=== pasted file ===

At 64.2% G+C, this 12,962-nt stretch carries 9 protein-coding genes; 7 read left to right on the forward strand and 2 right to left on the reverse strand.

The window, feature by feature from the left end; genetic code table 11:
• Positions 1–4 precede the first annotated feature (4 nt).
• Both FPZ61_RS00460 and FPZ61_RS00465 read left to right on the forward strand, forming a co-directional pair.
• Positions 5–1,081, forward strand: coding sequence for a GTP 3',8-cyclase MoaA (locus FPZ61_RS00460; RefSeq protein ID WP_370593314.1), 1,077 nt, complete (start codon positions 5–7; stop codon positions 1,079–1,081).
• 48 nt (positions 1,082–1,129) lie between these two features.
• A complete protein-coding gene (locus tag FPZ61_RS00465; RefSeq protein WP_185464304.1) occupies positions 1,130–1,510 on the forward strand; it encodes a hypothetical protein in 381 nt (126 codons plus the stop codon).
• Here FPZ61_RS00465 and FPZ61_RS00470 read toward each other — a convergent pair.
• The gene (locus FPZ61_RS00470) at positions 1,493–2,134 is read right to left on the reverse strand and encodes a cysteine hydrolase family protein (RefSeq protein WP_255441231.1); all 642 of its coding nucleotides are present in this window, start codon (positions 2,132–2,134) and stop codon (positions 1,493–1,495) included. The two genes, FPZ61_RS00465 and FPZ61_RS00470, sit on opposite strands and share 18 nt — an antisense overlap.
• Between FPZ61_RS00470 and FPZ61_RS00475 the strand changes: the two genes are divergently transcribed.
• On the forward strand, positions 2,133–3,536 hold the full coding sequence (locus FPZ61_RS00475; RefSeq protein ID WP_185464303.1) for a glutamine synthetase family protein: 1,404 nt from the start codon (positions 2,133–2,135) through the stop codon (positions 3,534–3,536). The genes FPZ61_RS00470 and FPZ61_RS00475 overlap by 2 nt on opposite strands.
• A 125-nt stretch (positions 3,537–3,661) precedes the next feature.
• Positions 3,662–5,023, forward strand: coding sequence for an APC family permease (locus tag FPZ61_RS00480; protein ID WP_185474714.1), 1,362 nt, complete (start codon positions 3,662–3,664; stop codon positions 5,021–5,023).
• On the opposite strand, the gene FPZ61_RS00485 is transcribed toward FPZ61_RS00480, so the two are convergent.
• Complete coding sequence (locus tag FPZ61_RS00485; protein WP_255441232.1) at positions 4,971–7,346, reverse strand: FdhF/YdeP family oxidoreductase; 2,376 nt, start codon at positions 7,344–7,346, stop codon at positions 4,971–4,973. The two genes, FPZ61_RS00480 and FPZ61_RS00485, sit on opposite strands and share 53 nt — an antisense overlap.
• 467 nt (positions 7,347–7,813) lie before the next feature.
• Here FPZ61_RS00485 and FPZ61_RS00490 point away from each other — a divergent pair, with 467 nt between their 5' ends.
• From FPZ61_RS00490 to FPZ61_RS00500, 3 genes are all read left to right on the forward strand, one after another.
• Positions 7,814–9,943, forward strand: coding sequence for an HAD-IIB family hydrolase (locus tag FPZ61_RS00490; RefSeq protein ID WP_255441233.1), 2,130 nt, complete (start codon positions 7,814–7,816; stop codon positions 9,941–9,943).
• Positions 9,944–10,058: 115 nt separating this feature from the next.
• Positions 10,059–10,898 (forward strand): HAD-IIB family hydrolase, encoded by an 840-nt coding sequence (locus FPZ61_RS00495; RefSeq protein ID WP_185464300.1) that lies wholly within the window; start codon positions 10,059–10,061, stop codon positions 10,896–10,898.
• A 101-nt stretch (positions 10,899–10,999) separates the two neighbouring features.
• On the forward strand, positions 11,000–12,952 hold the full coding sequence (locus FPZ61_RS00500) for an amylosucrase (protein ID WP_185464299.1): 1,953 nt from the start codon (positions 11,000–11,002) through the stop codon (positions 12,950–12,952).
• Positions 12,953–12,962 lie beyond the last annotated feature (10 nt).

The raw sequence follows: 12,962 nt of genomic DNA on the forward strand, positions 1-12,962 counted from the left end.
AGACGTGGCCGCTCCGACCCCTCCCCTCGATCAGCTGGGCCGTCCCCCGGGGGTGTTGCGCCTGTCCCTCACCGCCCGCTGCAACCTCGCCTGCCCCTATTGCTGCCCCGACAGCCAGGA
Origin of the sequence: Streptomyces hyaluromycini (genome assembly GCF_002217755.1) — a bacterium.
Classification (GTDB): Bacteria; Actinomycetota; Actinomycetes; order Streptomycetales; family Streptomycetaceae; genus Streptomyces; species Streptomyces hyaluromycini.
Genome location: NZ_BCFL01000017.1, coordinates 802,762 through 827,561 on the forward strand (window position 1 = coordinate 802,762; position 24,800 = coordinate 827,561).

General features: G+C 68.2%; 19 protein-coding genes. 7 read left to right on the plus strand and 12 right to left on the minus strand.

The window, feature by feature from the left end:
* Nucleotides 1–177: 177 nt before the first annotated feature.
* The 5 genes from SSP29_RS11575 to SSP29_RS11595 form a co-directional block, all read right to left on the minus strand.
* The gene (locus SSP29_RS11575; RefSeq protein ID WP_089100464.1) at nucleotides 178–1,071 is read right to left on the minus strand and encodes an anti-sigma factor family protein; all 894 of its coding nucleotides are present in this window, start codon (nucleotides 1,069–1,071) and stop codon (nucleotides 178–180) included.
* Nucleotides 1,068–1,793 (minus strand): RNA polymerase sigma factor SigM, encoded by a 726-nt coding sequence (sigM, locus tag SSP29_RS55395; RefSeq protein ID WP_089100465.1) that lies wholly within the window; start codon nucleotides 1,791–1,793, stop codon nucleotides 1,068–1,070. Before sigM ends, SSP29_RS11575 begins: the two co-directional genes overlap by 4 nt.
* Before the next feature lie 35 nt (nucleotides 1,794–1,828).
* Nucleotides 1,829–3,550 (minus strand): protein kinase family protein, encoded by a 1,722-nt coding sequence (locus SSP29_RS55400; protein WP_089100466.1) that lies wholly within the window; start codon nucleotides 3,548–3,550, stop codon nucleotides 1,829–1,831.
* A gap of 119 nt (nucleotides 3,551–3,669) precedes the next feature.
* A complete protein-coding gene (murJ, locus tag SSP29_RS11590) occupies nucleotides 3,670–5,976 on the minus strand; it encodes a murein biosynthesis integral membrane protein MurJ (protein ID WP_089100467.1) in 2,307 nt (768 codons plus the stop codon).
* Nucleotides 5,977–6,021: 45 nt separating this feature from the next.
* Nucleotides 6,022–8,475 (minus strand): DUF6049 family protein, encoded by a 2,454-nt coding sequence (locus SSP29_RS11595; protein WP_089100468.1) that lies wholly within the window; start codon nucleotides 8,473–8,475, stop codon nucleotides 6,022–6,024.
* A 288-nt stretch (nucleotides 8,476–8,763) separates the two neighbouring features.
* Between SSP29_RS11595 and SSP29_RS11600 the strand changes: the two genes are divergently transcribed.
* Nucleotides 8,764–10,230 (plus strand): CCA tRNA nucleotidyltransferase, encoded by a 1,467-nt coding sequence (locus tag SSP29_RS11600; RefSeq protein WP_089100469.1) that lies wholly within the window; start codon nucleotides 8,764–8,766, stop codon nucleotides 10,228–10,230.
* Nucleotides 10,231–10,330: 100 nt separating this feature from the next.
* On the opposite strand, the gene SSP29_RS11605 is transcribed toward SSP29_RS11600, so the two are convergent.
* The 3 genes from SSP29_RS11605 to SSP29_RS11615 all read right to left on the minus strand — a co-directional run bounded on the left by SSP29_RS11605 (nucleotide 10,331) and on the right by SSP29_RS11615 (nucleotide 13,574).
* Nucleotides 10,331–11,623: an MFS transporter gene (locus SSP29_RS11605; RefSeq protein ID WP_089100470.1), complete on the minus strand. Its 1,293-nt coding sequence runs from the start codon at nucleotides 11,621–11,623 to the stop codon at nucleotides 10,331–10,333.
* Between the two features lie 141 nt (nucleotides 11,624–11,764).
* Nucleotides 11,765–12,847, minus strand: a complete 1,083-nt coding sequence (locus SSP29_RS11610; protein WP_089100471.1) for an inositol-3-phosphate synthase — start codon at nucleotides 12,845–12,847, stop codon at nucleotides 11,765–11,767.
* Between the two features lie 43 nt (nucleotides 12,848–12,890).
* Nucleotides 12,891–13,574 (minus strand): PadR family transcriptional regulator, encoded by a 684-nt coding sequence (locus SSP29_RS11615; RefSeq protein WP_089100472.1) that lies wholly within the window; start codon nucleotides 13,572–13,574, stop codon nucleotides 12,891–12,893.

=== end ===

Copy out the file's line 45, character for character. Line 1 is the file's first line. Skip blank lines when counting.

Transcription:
* Nucleotides 10,231–10,330: 100 nt separating this feature from the next.